Over the past couple of weeks, we’ve been inspired by the children’s fascination with water to explore the element in different ways, such as painting with water outside using funnels, flat and cylindrical brushes, plastic syringes, and pipettes. We’ve also incorporated a variety of shovels, rakes, scoopers, and miscellaneous kitchen utensils into the equipment that we use on the natural playground. We decided to follow Arbel’s curiosity to continue these explorations on the baseball field.
Then his friends decided they wanted to see what the wet sand felt like between between their toes. Next thing we knew, shoes were flying off and all of our friends were racing around the bases with abandon. The cries of pure joy were priceless, as we got our morning exercise, learned some things about the properties of dirt, and felt very blessed to be together as a class in such a beautiful place on such a beautiful morning.
Sometimes the best laid plans of Early Childhood teachers go awry …
By Jessica Pindzola, Pre-K Teacher
Morah Lindsey was out of school unexpectedly last week for an appendectomy, but the Pre-K students knew how to handle the situation because in Pre-K we work everyday to be upstanders.
Our substitute Morah Jamie (CDS Class of 2008) needed to learn the ins and outs of our day, so the students showed her what to do. They explained to her how specials work, demonstrated how we walk quietly in the halls, and told her where we go for each class. They showed her where toys go during clean-up and how we all work together to put things away, even if we didn’t create the mess. The students even remembered to pick up the area they were playing in before asking Morah Jamie if they could please take out something else. They worked hard on projects and played hard on the playground. They learned that the best way to keep from missing someone is to have fun while they're gone so you have lots of stories to share with them when you see them next!
Once we found out that Morah Lindsey would be out longer, recovering from surgery, the students began making "I love you" and "We miss you" cards for her. They decided that it would be nice to make a “Welcome Back” poster to hang up in the doorway to greet her when she returned on Wednesday and planned to hug her gently because “her belly hurt.”
Pre-K stepped up when Morah Lindsey had to step out
Lions Take The Field
By David Thyberg, Assistant Athletic Director
On any given afternoon throughout the week, you’re likely to see lions out on the beautiful grass field adjoining the Beechwood Boulevard curve at the back of our campus. Not the kind of lions you might see on a safari, though. These are a different breed. Our dedicated student-athletes of CDS have taken to the outdoors, training in the shining sun and listening carefully to their coaches as they pause for water breaks in the shade between drills. Practices have been productive, and now it’s time to put all the skills and teamwork to the test against real competition.
The Girls Soccer team took on Ellis in their season opener this past week, while the Varsity and JV squads faced off against Winchester Thurston in their first league matches. Mr. Helfer and Mrs. Goldblum have prepared the players to exhibit control on the ball and good sportsmanship towards the referees and the opposition. The Lions hustled up and down the field, tried out new positions, and used collective teamwork to meet each challenge head on. Everyone is having fun and looking forward to the next set of matches.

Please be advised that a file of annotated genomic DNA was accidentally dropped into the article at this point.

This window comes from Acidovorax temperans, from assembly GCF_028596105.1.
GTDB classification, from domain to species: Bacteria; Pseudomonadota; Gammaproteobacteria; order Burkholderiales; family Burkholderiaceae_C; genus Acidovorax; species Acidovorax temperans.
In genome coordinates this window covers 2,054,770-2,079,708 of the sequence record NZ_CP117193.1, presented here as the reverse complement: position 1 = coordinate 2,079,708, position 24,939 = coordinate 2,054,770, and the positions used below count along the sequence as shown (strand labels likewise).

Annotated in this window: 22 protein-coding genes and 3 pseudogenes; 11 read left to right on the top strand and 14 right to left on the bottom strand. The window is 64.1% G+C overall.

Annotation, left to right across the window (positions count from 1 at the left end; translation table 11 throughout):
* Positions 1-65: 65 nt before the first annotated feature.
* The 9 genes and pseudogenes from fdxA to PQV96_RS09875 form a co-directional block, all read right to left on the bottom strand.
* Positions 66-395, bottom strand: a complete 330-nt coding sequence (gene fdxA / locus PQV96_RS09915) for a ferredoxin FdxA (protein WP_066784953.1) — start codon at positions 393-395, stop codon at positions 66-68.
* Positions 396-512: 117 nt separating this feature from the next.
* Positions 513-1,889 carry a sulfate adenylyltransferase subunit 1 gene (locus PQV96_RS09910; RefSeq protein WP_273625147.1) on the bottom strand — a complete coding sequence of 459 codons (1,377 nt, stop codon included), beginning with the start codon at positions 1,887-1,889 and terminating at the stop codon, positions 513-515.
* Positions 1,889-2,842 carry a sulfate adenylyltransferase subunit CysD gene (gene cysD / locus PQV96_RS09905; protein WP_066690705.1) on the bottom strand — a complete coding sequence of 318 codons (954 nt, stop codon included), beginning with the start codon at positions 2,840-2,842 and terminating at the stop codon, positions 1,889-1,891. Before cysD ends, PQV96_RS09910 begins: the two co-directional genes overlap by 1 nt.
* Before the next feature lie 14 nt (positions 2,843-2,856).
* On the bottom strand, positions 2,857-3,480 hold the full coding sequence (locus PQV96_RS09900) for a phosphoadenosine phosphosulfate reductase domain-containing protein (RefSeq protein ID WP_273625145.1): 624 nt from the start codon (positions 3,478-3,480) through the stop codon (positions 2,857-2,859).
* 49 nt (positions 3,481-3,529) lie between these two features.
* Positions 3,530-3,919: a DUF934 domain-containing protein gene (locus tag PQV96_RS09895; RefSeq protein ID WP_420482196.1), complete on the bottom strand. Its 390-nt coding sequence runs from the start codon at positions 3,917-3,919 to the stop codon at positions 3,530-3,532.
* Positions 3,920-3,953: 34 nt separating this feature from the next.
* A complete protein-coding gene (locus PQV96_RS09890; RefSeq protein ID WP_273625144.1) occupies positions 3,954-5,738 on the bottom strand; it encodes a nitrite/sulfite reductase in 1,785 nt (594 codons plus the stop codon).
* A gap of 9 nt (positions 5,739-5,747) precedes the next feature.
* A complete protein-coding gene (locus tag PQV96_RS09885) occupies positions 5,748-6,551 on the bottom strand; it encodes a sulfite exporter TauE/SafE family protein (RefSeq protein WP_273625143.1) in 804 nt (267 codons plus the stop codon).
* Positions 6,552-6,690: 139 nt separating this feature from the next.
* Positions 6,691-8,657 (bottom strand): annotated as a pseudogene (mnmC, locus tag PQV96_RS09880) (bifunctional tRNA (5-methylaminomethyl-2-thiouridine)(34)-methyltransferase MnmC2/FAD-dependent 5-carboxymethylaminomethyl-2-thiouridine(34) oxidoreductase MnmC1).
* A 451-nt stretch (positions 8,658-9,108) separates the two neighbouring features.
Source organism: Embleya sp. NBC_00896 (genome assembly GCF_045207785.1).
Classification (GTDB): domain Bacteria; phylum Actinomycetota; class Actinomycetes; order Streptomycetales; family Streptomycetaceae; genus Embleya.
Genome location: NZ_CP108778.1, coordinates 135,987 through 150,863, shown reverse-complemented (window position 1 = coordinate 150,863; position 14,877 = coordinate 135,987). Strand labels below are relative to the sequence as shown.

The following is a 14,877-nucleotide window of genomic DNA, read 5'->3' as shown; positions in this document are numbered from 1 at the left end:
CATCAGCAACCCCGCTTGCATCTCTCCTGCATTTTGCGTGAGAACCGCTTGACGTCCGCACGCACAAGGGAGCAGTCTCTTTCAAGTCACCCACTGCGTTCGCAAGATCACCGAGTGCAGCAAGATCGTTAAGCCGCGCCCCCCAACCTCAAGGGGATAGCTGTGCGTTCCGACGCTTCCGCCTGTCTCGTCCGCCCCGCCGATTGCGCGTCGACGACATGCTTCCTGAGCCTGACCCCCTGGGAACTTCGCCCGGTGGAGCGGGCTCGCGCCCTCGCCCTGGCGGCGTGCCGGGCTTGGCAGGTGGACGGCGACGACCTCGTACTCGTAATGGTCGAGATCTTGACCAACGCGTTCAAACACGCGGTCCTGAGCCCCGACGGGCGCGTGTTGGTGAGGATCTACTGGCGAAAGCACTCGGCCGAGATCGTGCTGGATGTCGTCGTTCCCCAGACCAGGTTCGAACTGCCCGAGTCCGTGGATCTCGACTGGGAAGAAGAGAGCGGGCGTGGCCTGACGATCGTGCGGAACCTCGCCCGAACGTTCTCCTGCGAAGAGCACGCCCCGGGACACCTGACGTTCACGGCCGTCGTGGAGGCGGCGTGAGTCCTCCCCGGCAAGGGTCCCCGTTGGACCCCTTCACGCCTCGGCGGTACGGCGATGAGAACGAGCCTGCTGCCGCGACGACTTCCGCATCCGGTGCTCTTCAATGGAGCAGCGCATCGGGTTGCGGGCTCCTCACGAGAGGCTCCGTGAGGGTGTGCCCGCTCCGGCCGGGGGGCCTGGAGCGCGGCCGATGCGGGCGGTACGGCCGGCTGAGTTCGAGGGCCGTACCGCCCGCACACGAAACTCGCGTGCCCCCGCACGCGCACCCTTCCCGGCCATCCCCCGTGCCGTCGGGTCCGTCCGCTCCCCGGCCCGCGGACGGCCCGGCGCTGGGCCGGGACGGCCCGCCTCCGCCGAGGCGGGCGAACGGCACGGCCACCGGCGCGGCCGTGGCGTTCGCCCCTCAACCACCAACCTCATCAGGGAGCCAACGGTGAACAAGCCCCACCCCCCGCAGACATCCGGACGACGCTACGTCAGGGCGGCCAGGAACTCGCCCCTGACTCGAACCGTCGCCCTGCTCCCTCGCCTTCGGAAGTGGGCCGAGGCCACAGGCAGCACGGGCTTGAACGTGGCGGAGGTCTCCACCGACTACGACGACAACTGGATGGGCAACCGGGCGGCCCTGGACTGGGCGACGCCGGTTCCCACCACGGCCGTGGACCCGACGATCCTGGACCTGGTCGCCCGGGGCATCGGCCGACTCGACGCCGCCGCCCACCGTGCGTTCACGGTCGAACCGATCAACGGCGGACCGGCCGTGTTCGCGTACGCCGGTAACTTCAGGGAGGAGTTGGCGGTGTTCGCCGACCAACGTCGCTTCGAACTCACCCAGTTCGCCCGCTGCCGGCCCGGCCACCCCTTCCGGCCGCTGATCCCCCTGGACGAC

Meantime, CDS Cross Country launched their 2016 campaign with their first meet against Hillel, Ellis, and Shady Side Academy. There were more than 70 runners in attendance, and CDS performed admirably as athletes, as well as hosts for the event. Our school has a tradition of producing spirited runners, and this year is no different. Mr. St. Clair has everyone working in unison, as usual. The 8th Grade class leads the way, as younger students follow in their footsteps. Cross Country may be seen as an individual sport, but the team aspect should not be overlooked. Being part of a united and determined group makes each individual stronger, and it shows in our team performances.
Last, but not least, we have our youngest athletes to acknowledge and encourage. The Little Lions Field Hockey and Running Club continue their training as the school year gets fully underway. Some of these runners will undoubtedly become future Middle School Cross Country members, and it’s great to see everyone developing healthy habits being outdoors and physically active at an early age. As for the field hockey club, participants have been having a blast learning the basics and mastering the fundamentals of play. It’s a tough sport to learn, but the kids are making great strides.
Stay tuned for more news from the CDS athletic department as our fall season progresses. As always, don’t forget to come out and cheer on our student-athletes at their various events. The support is much appreciated. Let’s go Lions!
CDS Lions are on the prowl!
Staff Profile: Nurse Susie Kerr
This fall, we’ve welcomed Susan Kerr (“Nurse Susie”) to the CDS staff. Nurse Susie has her Bachelor of Science degree in Nursing from Indiana University of Pennsylvania and school nurse certification from Slippery Rock University. She worked as a staff nurse for more than a decade at Westmoreland Regional Hospital in Greensburg and comes to us after six years at Penn-Trafford School District, where she was a school nurse helping to meet the daily medical needs of more than 500 elementary school students and staff. Susie lives Claridge, Pa. in Westmoreland County with her husband, Jeff, who is an engineer, and their sons, Josh, 15, and Billy, 17, who attend Penn-Trafford High School. We sat down with her to learn more about life and times in the nurse’s office so far at CDS:
Alumni Profile: Rachel Haalman Blaufeld
Kol Hakavod to …
She helped me so much last year as my mentor and this year as my co-teacher.
Thank-you for always being so organized and keeping everyone around you organized as well!
Ms. Cedarholm always greets everyone with a smile and friendly comment.
Nosh and Groove Like It’s 1972
Iton is the Hebrew word for newspaper. Since ours is electronic, we call it an E-ton!
Community Day School
6424 Forward Avenue, Pittsburgh, PA 15217